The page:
The motherboard is usually my toughest decision.  What led you to that particular motherboard?  (If you don't mind me asking?)  I might go with something a little better/different on the motherboard.  This is the one I put in my Photo PC (and then I got a Samsung M.2 SSD as well).  Don't let the "Republic of Gamers" throw you off, it's a great board, even if it has the fancy lights...

ASUS MAXIMUS VII HERO LGA 1150 Intel Z97 HDMI SATA 6Gb/s USB 3.0 ATX Intel Motherboard
http://www.newegg.com/Product/Product.aspx?Item=N82E16813132125&cm_re=asus_maximus-_-13-132-125-_-Product

You have put together a fine system.  I hope you enjoy it and it runs fast, smooth and long!!   8)

I'm no expert with PC parts. I talked with couple friends(wedding pro) they all gave me quite similar specs. These guys have 8 pc stations with very close specs, except, must bigger SSD drives.

I already have 3 USB3 external HDs as backup. I use the external drives to store edited RAW and JPEG files.

The SSD drive will be used as temporary storage in PC for PP. Once the editing is done, both raw & jpeg files will be exported to USB3 external HDs - permanent storage.
 

No sweat!  Putting together a PC from scratch is pretty personal.  And as it evolves, you are the one that will take pride in it, curse it, love it and otherwise enjoy it when you're not wanting to throw it under a bus.  You know, like all computers!   :D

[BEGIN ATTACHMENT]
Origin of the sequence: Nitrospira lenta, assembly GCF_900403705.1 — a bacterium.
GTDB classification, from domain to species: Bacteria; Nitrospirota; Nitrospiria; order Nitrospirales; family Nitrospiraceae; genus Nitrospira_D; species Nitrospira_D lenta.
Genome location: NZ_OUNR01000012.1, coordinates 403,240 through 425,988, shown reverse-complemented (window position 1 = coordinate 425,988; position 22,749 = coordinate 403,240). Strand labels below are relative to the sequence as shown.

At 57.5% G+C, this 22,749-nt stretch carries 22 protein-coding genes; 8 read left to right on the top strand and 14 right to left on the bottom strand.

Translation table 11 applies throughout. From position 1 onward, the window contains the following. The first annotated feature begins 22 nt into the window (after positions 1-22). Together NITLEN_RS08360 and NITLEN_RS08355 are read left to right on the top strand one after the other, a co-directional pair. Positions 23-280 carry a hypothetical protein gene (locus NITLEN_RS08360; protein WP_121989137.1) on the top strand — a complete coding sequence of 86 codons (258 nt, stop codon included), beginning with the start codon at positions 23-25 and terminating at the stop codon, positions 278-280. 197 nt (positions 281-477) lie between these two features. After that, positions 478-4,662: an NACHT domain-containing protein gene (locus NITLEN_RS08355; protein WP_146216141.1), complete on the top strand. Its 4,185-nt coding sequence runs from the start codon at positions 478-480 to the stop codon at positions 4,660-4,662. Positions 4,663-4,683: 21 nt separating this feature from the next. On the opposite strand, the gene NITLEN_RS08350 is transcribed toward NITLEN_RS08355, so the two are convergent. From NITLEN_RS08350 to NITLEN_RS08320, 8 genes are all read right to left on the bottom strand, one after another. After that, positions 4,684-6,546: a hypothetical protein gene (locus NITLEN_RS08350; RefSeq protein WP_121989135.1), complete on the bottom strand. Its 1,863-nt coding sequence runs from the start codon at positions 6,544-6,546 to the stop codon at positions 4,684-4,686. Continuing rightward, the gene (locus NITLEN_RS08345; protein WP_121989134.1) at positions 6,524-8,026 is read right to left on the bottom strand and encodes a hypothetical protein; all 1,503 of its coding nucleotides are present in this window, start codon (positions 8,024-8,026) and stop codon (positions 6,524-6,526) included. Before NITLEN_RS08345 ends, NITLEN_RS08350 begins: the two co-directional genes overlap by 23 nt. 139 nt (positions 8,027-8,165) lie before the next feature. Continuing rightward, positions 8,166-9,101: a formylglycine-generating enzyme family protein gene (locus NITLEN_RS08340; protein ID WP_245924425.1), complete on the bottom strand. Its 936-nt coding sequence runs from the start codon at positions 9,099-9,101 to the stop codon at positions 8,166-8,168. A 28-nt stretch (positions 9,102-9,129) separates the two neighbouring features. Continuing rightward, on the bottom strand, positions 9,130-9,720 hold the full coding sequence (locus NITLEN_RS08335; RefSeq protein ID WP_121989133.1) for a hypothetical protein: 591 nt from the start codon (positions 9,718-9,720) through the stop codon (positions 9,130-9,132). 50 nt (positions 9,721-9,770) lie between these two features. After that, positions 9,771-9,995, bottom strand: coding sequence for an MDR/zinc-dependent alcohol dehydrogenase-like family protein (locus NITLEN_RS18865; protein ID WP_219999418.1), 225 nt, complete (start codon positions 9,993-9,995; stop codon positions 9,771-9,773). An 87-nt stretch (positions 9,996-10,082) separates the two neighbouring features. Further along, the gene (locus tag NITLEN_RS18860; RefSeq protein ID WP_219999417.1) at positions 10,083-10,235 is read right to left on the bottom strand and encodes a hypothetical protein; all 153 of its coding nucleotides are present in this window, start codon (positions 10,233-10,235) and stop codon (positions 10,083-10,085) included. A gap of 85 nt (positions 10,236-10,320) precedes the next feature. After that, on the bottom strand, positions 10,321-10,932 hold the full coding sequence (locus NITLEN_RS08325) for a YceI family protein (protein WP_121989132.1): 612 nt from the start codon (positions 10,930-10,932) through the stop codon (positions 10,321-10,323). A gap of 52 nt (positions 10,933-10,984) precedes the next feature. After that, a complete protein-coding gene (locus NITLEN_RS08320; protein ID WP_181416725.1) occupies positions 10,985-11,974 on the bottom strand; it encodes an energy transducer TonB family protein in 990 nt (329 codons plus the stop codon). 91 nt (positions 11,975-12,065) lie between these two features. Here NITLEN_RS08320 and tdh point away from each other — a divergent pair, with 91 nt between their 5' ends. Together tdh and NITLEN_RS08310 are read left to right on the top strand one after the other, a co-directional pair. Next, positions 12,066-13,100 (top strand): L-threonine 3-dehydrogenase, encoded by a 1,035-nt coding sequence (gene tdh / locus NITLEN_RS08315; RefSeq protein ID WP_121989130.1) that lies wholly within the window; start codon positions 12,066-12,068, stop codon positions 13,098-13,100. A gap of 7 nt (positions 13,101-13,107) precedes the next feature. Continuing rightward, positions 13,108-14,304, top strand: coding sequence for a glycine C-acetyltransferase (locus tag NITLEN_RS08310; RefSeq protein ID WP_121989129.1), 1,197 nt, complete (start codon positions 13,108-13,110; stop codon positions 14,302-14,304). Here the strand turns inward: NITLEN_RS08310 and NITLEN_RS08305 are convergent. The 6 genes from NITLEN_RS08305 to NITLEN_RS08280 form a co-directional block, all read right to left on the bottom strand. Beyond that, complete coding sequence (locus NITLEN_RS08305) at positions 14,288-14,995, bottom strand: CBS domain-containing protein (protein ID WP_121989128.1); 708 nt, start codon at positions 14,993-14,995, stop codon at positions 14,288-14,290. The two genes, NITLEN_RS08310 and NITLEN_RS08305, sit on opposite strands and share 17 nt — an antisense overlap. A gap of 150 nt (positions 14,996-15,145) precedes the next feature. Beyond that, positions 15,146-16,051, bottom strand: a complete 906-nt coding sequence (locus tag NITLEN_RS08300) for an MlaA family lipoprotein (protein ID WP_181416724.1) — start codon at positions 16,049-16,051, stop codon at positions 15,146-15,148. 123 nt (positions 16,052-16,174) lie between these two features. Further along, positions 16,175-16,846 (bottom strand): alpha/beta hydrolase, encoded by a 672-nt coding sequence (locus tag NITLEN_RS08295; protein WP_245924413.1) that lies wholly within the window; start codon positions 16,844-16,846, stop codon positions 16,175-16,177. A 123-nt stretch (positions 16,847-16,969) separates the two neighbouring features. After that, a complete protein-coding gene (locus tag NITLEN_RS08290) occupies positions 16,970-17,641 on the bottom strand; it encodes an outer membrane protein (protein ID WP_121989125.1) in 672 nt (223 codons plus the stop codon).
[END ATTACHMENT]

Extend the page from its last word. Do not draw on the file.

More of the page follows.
154
Wow.  Such great potential.  Too bad it all seems to hinge on one guy.  I hope he's merely super busy and things pick up soon.  I definitely understand the super busy part.  Sometimes, something has to give.  At least the ML community didn't donate a 5D3 or something!   :o

You know, owning the SL1 and 70D both reinforced for me the point that reading reviews and actually using something are totally different.  I blew off the 70D when it was released and figured it was a minor "60Dv2" kind of deal.  After using it I found the 70D to be a great upgrade and essentially what the 60D should have been.

I owned about 4 or 5 40D cameras as I bought them, used them and sold them to friends who wanted a good DSLR for themselves.  All of those friends still use and love their 40D cameras.  I skipped the 50D for good reason.  The 60D wasn't bad but I was never that impressed and I shot about 24K images with it.  The 70D, OTOH, did impress me after only a short time and I will eventually own another I'm sure.  The 70D, to me, is the next xxD Canon camera that I would buy and sell over and over to friends like I did with the 40D.  The bang for buck and versatility of the 70D really impresses me.  At this point, if I went broke and had to sell everything to live and keep just one camera, it would likely be the 70D.